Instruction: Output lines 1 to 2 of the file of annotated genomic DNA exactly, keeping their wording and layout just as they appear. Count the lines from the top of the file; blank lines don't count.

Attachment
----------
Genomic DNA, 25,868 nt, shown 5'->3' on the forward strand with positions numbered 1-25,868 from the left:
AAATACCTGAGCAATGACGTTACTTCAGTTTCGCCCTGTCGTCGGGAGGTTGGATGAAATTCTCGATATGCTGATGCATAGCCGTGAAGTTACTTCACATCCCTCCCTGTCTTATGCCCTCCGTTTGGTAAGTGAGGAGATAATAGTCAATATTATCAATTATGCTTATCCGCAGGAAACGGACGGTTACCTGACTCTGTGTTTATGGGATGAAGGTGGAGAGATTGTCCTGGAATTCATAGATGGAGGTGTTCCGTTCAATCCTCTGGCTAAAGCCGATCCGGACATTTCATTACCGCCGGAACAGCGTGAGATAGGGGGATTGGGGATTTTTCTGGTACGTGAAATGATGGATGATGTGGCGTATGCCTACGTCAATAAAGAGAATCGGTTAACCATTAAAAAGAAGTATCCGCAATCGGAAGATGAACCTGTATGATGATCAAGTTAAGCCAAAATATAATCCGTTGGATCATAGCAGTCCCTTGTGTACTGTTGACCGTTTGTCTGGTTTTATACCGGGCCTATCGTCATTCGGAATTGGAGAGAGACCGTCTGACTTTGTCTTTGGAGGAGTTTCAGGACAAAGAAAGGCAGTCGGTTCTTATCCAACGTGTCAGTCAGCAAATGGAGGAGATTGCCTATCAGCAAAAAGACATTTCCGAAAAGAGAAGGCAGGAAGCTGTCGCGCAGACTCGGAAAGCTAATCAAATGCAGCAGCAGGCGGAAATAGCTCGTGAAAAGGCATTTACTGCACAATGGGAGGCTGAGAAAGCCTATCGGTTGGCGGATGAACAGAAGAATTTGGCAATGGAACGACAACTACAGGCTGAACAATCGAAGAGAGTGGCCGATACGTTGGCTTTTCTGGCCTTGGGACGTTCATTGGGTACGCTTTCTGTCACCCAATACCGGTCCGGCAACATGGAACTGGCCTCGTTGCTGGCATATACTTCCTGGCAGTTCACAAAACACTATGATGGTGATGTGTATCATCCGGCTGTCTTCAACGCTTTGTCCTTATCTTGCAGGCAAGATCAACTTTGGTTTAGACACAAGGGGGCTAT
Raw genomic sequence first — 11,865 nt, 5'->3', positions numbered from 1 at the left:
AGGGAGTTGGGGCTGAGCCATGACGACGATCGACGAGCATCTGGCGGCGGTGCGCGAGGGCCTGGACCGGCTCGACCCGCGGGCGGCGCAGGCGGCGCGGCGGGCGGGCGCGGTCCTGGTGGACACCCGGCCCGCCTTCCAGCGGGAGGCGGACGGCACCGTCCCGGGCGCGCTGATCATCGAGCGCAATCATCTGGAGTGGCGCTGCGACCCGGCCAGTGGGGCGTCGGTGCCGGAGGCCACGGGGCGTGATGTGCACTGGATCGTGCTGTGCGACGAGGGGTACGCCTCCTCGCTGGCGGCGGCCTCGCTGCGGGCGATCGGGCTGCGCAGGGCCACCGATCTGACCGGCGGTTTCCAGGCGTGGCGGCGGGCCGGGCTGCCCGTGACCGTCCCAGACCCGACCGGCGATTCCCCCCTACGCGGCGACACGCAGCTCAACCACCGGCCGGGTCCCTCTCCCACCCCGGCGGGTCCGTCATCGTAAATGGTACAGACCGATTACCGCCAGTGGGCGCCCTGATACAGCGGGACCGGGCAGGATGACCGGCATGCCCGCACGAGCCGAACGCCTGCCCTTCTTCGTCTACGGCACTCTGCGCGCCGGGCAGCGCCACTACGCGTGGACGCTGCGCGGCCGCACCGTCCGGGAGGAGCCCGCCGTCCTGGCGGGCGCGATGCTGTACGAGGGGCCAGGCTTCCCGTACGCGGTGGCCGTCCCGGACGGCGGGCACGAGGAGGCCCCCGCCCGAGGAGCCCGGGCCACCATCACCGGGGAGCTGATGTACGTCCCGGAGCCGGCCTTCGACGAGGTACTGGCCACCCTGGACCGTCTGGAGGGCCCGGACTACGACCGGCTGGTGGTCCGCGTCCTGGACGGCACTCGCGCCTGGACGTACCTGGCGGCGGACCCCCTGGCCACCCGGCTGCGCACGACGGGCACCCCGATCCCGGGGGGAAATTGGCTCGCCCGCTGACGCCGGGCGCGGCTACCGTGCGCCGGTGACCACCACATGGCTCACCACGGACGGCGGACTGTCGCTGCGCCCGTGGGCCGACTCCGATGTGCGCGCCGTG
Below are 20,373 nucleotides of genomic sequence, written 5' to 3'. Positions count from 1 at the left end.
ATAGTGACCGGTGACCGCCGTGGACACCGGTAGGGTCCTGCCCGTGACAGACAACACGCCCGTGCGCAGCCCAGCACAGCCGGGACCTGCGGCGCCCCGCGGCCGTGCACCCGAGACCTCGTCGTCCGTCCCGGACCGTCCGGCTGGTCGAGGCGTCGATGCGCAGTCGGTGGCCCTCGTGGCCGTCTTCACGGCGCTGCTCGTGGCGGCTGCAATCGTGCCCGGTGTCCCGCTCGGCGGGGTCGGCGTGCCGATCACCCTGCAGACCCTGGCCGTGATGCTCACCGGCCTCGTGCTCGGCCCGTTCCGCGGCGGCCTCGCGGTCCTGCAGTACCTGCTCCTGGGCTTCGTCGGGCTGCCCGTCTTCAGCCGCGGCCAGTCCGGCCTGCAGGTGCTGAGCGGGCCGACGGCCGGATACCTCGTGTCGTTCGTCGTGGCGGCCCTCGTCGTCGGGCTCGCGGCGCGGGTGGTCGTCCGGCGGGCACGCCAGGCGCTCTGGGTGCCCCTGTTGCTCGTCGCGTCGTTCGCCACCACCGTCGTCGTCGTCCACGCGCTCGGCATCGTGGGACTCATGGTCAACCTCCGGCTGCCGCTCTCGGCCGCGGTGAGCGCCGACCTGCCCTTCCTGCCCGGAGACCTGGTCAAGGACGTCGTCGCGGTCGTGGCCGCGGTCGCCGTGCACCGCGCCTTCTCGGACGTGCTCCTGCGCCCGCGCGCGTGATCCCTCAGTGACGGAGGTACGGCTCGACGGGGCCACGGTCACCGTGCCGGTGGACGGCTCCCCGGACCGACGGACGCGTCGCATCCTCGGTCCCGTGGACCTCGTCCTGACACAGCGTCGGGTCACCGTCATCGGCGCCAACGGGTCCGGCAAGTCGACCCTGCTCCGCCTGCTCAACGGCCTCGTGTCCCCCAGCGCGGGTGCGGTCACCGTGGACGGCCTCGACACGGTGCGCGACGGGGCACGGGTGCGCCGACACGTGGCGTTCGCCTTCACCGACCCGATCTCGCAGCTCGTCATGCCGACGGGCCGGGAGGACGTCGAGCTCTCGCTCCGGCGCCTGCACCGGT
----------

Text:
Genomic DNA, 25,868 nt, shown 5'->3' on the forward strand with positions numbered 1-25,868 from the left:
AAATACCTGAGCAATGACGTTACTTCAGTTTCGCCCTGTCGTCGGGAGGTTGGATGAAATTCTCGATATGCTGATGCATAGCCGTGAAGTTACTTCACATCCCTCCCTGTCTTATGCCCTCCGTTTGGTAAGTGAGGAGATAATAGTCAATATTATCAATTATGCTTATCCGCAGGAAACGGACGGTTACCTGACTCTGTGTTTATGGGATGAAGGTGGAGAGATTGTCCTGGAATTCATAGATGGAGGTGTTCCGTTCAATCCTCTGGCTAAAGCCGATCCGGACATTTCATTACCGCCGGAACAGCGTGAGATAGGGGGATTGGGGATTTTTCTGGTACGTGAAATGATGGATGATGTGGCGTATGCCTACGTCAATAAAGAGAATCGGTTAACCATTAAAAAGAAGTATCCGCAATCGGAAGATGAACCTGTATGATGATCAAGTTAAGCCAAAATATAATCCGTTGGATCATAGCAGTCCCTTGTGTACTGTTGACCGTTTGTCTGGTTTTATACCGGGCCTATCGTCATTCGGAATTGGAGAGAGACCGTCTGACTTTGTCTTTGGAGGAGTTTCAGGACAAAGAAAGGCAGTCGGTTCTTATCCAACGTGTCAGTCAGCAAATGGAGGAGATTGCCTATCAGCAAAAAGACATTTCCGAAAAGAGAAGGCAGGAAGCTGTCGCGCAGACTCGGAAAGCTAATCAAATGCAGCAGCAGGCGGAAATAGCTCGTGAAAAGGCATTTACTGCACAATGGGAGGCTGAGAAAGCCTATCGGTTGGCGGATGAACAGAAGAATTTGGCAATGGAACGACAACTACAGGCTGAACAATCGAAGAGAGTGGCCGATACGTTGGCTTTTCTGGCCTTGGGACGTTCATTGGGTACGCTTTCTGTCACCCAATACCGGTCCGGCAACATGGAACTGGCCTCGTTGCTGGCATATACTTCCTGGCAGTTCACAAAACACTATGATGGTGATGTGTATCATCCGGCTGTCTTCAACGCTTTGTCCTTATCTTGCAGGCAAGATCAACTTTGGTTTAGACACAAGGGGGCTAT